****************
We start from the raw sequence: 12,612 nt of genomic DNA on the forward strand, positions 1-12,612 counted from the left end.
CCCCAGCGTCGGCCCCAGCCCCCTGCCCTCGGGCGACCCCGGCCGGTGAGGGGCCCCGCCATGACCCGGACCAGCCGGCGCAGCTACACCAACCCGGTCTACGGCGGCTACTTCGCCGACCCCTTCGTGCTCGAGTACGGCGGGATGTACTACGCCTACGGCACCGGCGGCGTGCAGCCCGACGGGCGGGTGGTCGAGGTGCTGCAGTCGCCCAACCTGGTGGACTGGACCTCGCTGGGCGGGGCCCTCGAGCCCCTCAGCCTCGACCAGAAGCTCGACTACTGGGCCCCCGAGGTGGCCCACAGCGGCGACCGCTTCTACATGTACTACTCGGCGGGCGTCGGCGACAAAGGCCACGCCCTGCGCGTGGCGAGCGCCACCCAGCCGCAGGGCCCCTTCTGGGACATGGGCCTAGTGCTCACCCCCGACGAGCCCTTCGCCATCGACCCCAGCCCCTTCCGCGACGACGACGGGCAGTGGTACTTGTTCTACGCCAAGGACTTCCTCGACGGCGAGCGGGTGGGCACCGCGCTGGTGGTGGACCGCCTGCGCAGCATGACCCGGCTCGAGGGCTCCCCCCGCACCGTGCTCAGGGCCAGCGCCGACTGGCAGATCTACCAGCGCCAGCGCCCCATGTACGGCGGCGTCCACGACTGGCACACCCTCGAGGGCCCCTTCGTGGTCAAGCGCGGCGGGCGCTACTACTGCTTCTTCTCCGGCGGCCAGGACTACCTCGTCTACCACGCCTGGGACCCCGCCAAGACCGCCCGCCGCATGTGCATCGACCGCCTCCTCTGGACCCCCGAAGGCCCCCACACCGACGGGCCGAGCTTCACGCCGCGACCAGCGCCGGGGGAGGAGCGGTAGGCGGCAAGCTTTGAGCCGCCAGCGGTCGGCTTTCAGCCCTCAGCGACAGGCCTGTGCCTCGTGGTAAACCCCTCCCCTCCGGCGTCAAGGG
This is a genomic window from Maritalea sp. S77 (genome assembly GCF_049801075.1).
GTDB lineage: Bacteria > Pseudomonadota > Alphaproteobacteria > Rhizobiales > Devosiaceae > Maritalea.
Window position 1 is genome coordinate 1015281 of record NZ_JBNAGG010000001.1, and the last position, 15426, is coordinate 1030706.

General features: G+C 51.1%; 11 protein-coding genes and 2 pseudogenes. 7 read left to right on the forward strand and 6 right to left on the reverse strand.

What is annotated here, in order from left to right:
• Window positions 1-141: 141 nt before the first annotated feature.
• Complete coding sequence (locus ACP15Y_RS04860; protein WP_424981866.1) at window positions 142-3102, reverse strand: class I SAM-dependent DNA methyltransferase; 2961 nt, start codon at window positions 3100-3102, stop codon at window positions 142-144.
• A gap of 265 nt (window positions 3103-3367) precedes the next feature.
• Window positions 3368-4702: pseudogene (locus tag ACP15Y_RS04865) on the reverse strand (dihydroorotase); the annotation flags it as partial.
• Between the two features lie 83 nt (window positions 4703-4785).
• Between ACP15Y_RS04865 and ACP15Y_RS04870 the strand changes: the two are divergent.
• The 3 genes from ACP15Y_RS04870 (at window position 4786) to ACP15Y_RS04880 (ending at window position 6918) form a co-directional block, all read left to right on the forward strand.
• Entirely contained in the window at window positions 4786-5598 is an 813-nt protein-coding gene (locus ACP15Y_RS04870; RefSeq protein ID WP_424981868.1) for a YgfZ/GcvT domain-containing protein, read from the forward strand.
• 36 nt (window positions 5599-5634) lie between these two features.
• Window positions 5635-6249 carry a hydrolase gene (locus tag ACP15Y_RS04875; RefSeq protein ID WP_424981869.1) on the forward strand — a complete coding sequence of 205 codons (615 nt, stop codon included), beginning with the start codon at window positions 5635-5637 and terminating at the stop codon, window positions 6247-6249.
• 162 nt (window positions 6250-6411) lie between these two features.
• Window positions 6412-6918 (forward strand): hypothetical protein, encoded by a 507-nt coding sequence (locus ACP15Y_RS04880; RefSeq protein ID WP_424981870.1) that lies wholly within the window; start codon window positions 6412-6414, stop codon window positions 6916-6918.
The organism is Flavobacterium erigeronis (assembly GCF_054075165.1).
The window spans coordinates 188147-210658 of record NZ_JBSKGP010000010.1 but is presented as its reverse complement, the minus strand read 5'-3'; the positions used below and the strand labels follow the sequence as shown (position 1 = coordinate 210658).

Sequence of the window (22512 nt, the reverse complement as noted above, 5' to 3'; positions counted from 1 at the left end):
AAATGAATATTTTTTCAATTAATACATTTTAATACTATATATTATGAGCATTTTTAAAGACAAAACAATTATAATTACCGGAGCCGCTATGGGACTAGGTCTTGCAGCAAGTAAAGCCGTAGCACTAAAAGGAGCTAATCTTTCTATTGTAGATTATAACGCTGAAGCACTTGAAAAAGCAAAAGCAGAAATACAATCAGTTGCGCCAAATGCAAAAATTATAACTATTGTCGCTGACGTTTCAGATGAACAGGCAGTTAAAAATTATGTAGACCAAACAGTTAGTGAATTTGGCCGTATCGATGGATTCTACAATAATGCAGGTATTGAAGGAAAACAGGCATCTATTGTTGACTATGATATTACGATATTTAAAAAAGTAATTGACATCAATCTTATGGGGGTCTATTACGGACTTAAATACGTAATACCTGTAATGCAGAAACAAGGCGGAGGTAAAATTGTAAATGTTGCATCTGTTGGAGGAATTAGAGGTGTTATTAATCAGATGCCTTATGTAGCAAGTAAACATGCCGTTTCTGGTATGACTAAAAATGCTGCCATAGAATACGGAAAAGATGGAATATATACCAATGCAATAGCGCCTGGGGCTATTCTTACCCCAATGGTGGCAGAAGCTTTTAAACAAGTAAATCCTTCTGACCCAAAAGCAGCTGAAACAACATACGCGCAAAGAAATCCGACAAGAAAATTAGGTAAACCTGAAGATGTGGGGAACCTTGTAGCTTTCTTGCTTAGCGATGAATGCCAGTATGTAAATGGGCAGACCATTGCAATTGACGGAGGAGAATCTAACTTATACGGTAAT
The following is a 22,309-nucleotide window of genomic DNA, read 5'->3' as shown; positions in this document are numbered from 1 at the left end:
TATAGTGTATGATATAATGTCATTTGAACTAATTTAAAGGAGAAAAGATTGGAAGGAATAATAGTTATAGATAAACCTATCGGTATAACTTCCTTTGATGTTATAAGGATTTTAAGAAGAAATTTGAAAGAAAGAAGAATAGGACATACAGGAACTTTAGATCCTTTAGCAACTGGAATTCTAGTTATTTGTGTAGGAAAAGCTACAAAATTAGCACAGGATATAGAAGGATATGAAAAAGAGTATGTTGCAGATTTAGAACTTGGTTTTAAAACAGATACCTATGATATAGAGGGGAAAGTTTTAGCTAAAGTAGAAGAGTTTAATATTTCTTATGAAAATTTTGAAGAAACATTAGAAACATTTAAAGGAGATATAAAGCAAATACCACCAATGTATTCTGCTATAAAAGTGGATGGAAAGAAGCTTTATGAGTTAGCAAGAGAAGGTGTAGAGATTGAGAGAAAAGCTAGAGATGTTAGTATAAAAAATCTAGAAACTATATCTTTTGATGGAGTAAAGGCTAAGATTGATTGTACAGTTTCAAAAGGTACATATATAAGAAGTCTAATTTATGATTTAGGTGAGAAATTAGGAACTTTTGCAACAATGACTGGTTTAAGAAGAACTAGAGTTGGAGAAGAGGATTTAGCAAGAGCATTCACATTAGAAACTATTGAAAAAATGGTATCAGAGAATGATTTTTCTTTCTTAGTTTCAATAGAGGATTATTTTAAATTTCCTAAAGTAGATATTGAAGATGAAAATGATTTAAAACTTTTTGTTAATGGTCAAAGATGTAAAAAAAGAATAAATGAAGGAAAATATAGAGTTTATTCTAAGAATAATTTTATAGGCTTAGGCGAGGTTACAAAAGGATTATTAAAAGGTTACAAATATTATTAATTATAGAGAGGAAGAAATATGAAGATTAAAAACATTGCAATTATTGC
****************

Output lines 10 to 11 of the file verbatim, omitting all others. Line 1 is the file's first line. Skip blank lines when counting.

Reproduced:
• A gap of 265 nt (window positions 3103-3367) precedes the next feature.
• Window positions 3368-4702: pseudogene (locus tag ACP15Y_RS04865) on the reverse strand (dihydroorotase); the annotation flags it as partial.